Committing to Racial Health Equity in Psychiatry: Reckoning with Racism in Restraint Use

Colin Smith, M.D.
Chief Resident, Internal Medicine-Psychiatry
Duke University Medical Center

Disclaimer: The views and opinions of the author expressed herein do not necessarily state or reflect those of Duke University, the United States Government, or any agency thereof.

Every system is perfectly designed to get exactly the results it gets.” – W. Edwards Demming

A genuine commitment to racial health equity in psychiatry requires proactive and intentional identification, and elimination of the roots of unjust differences in care perpetrated on minoritized communities. We have a duty to our patients, ourselves, and our profession to respond, especially when we are employing inherently coercive, forceful, and morally injurious interventions such as chemical and physical restraint.

Much of the literature evaluating disparities in emergency healthcare highlights inadequate medical evaluation and treatment for communities of color. It is well established, for example, that Black patients seeking care in emergency settings are less likely to be offered thorough evaluation for chest pain1 or analgesia for musculoskeletal and abdominal pain2 compared to their white counterparts.

But what about our use of physical and chemical restraints in psychiatry? Are we systematically and forcefully treating Black patients differently than white patients? Unfortunately, the answer is yes. A pair of recent observational studies evaluating over 900,0000 patient encounters demonstrate that Black patients are significantly more likely to undergo physical restraint than white patients in the general emergency department setting after adjusting for sociodemographic and clinical factors.3,4 On the heels of these studies, our team analyzed nearly 13,000 encounters of patients, evaluated by an emergency consultation psychiatry service, and found that Black patients are also more likely to be injected with antipsychotics than white patients.5 Lest we think the burden of these findings falls strictly on the shoulders of our emergency physician colleagues, preliminary results from an analysis of over 3,700 unique encounters in an urban med-psych unit show significantly higher rates of restraint and seclusion for Black patients than for white patients.6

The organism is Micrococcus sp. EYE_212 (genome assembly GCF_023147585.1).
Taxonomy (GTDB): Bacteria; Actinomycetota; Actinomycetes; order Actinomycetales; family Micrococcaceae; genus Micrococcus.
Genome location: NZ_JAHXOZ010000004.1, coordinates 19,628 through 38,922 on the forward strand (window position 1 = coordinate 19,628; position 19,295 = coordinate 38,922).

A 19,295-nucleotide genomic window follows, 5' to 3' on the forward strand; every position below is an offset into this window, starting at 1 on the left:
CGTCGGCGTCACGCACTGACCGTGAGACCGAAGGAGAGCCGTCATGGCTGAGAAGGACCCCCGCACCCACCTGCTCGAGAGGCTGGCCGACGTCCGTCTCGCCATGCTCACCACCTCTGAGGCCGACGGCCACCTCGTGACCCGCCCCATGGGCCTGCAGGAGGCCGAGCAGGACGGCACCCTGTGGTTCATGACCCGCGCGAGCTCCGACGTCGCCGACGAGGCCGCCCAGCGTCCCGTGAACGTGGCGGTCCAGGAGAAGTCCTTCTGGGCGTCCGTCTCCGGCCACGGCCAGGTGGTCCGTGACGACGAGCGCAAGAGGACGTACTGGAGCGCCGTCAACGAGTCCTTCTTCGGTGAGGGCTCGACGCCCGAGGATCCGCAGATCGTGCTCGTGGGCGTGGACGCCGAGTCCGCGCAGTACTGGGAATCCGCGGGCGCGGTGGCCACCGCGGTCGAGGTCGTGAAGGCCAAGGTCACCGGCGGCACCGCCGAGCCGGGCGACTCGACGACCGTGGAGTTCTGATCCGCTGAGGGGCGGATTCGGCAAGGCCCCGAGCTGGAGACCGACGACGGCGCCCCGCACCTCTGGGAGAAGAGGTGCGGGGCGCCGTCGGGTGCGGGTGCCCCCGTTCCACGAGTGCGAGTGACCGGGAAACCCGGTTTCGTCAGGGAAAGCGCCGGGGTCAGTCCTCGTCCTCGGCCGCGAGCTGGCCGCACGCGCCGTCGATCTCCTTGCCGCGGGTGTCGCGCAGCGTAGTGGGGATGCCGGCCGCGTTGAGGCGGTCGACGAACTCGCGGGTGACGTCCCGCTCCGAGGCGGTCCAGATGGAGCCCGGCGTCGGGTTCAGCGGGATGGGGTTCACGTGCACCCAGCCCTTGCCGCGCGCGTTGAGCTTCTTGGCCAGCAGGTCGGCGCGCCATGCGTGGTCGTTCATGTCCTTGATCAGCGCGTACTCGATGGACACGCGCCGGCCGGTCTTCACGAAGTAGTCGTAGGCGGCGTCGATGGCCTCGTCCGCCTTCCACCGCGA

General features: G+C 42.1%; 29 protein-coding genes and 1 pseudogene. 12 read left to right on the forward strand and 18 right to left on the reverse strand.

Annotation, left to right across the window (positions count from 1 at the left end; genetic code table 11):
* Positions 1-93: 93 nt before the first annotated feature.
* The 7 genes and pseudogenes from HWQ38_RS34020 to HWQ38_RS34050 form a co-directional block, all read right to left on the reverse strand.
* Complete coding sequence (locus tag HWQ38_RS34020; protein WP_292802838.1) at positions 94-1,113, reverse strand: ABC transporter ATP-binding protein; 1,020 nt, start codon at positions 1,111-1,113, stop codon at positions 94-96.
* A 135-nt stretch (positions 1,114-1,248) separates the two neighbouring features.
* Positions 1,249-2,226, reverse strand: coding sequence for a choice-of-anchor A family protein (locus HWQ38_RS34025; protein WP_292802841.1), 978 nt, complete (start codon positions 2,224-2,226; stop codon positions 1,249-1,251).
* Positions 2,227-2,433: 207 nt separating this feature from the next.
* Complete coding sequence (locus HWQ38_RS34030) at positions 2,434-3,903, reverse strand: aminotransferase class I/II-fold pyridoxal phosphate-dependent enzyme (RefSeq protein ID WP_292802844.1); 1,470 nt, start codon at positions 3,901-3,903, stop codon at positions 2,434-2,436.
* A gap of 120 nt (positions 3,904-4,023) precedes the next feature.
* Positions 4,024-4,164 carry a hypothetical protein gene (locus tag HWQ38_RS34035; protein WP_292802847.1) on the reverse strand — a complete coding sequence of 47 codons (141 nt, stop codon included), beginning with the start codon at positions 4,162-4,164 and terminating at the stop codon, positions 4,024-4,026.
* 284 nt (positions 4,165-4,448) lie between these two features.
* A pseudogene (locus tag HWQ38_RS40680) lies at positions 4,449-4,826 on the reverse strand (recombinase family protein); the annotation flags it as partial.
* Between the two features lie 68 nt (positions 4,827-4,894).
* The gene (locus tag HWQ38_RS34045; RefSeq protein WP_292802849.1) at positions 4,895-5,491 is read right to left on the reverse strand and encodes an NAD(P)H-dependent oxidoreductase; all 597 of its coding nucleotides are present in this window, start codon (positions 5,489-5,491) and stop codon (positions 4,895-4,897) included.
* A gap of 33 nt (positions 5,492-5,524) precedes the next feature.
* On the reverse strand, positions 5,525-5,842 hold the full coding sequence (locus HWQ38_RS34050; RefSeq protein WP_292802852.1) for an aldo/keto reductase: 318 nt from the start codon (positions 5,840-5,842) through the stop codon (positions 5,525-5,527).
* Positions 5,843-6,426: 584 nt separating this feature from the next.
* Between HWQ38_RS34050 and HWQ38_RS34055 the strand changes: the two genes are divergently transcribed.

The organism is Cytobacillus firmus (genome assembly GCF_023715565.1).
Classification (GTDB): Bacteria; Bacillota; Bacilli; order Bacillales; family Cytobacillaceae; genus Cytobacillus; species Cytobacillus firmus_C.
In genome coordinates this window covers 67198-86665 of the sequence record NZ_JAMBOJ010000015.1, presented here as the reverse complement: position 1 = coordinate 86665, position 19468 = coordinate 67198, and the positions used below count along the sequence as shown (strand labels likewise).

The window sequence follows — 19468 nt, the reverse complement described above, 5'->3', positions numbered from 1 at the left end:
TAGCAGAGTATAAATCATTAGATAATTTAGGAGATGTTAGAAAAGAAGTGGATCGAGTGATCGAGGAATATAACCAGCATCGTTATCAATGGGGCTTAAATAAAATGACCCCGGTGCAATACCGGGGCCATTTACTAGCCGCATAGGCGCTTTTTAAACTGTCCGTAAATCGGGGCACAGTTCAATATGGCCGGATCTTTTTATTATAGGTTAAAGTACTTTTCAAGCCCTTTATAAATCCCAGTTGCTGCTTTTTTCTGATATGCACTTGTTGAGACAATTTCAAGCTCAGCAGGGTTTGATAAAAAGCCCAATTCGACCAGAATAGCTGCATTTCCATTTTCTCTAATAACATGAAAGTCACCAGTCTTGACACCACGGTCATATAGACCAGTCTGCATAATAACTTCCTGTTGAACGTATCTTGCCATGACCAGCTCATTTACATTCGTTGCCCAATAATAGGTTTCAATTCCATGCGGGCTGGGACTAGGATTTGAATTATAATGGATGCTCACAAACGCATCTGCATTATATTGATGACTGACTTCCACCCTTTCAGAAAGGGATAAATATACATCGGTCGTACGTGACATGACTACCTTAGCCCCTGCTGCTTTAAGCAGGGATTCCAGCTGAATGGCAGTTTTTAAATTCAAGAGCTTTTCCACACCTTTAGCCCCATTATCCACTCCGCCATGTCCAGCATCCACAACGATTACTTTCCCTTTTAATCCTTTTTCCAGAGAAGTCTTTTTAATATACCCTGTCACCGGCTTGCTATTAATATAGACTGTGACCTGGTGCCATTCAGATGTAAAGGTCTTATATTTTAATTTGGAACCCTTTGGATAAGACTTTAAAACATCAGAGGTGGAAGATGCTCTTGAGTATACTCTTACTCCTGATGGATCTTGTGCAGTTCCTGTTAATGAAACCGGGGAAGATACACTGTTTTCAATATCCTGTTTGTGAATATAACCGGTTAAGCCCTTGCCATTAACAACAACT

What are we to make of these findings? Given the frankly racist practices that have pervaded the history of American medicine7 and the common human phenomenon of implicit bias, it is illogical to suggest that racial bias does not play a role in our coercive treatment of Black patients presenting in distress.8

Although increasing diversity among physicians mitigates—but does not eliminate—implicit bias and prejudice,9 people of color, and, in particular, Black individuals, still comprise a disproportionately small percentage of practicing psychiatrists.10 Diversifying the workforce and developing evidence-based, trauma-informed training programs may help, but individual level interventions alone are insufficient. 

The disproportionate use of coercive measures for Black patients in emergency psychiatry is a symptom of systemic racism and structural violence. Hyper-incarceration and police violence, endured for generations by minoritized communities, now extend into the clinical space and perpetuates stigma and justified mistrust.11 Rectifying disparate restraint use on Black patients requires systemic change, such as increasing access to outpatient services and decriminalizing mental illness, in addition to reducing interpersonal bias in agitation management.

Systemic change stands to benefit patients and physicians alike. Restraints have not only been associated with aspiration, rhabdomyolysis, thrombosis, and posttraumatic stress symptoms in patients12-14 but also serve as a morally injurious act for physicians and others involved, as evidenced by comments provided in a qualitative study assessing ethical conflict in management of agitation: “You don't have the space, you don't have the time, and you don't have the resources for these people. Now I don't have as much of a problem restraining them early. Of course, that comes with the philosophical question, ‘What the heck is now wrong with me that I'm now okay with it?'”.15 Moral injury threatens to exacerbate the toll of injustice on minoritized communities, as trainee burnout in emergency psychiatry is negatively associated with plans to treat patients insured by Medicaid.16

If we are to achieve the racial health equity that many in psychiatry are calling for, then we must address the systems that perpetuate traumatizing and criminalizing communities of color. After all, few problems have ever been solved by ignoring that they exist. 


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